American winemaking, by contrast, seems positively technique-driven (I hesitate to use the phrase technology-driven), and I think that part of the reason for this is that the primary obstacle in Californian viticulture, from the perspective of a Eurocentric wine drinker, is not the lack of terroir–there is absolutely no shortage of fascinating terroir in California– but how to make balanced, drinkable wines without obscuring it. A natural alcohol level of 16% (and the sheer amount of extract that tends to go with it) is going to be very hard for most wine drinkers to swallow, but the alternatives (adding water and citric acid, reverse osmosis, etc.) commonly used to bring the wines into balance tend to distort conventionally-made wines and rob them of their sense of place. On the other hand, I’ve lost count of the number of times I’ve heard my fellow Europhiles praise a California (or other New World) wine by marveling at how closely it could be mistaken for an Old World wine that it supposedly took as a model: Meursault, say, in the case of a Russian River Chardonnay, or red Graves, in the case of a typical Napa Cabernet.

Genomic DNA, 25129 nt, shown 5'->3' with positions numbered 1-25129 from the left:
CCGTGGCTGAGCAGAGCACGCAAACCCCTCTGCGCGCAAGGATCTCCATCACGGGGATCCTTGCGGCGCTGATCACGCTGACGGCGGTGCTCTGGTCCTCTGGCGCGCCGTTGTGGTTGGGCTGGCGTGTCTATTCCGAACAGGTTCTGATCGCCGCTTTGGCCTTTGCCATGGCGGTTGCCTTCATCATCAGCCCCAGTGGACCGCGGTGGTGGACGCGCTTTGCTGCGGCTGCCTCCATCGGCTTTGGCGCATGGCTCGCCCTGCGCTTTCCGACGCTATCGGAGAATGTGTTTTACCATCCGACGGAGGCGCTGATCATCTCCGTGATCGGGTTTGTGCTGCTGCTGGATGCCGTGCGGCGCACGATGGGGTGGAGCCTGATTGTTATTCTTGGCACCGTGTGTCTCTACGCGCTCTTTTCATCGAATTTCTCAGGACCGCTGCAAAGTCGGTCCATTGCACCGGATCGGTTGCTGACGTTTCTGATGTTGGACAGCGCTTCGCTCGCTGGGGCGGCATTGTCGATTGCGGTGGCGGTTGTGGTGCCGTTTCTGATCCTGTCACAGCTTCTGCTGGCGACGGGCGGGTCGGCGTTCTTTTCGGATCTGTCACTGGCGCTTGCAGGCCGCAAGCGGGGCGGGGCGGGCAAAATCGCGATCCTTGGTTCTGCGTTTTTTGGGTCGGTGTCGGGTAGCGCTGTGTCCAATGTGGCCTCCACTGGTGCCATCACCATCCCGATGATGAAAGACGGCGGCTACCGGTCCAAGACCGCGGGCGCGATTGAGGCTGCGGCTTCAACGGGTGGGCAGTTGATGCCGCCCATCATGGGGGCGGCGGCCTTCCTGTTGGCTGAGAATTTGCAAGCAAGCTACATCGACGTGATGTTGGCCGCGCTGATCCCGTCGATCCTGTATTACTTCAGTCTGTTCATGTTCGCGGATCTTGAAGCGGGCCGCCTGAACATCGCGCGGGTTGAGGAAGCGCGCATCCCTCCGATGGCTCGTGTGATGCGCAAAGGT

The presumption seems to be that the best a wine from a non-traditional grape-growing region can aspire to be more or less a pale shadow of the classic European expression of that grape variety, but to me it seems logical to presume that inasmuch as wine’s authenticity is a matter of it expressing a sense of place, wines from strikingly different places should taste, well, strikingly different! High-altitude Napa growers like Mayacamas combine an Old World sense of “less is more,” and some of the New World’s most distinctive terroirs show that one can make balanced, transparent wines that speak of their origin, and do not simply ape the beloved classics of Europe.